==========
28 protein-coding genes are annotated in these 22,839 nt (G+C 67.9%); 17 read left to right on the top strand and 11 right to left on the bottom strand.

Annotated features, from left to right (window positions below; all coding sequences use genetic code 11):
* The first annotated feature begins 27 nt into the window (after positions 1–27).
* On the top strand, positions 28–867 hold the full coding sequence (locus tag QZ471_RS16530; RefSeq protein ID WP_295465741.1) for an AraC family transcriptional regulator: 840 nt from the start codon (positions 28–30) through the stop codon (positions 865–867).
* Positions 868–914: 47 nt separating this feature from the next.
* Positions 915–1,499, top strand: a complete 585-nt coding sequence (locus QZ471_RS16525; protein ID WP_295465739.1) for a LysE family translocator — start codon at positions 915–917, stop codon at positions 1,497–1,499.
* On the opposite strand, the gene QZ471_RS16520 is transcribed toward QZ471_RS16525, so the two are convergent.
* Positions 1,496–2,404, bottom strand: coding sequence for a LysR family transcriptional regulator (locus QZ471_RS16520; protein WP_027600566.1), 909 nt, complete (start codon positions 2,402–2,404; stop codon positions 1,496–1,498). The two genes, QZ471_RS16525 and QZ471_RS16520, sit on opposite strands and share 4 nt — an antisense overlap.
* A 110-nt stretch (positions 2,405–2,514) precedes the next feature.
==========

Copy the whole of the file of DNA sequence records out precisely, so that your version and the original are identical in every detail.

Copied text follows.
28 protein-coding genes are annotated in these 22,839 nt (G+C 67.9%); 17 read left to right on the top strand and 11 right to left on the bottom strand.

Annotated features, from left to right (window positions below; all coding sequences use genetic code 11):
* The first annotated feature begins 27 nt into the window (after positions 1–27).
* On the top strand, positions 28–867 hold the full coding sequence (locus tag QZ471_RS16530; RefSeq protein ID WP_295465741.1) for an AraC family transcriptional regulator: 840 nt from the start codon (positions 28–30) through the stop codon (positions 865–867).
* Positions 868–914: 47 nt separating this feature from the next.
* Positions 915–1,499, top strand: a complete 585-nt coding sequence (locus QZ471_RS16525; protein ID WP_295465739.1) for a LysE family translocator — start codon at positions 915–917, stop codon at positions 1,497–1,499.
* On the opposite strand, the gene QZ471_RS16520 is transcribed toward QZ471_RS16525, so the two are convergent.
* Positions 1,496–2,404, bottom strand: coding sequence for a LysR family transcriptional regulator (locus QZ471_RS16520; protein WP_027600566.1), 909 nt, complete (start codon positions 2,402–2,404; stop codon positions 1,496–1,498). The two genes, QZ471_RS16525 and QZ471_RS16520, sit on opposite strands and share 4 nt — an antisense overlap.
* A 110-nt stretch (positions 2,405–2,514) precedes the next feature.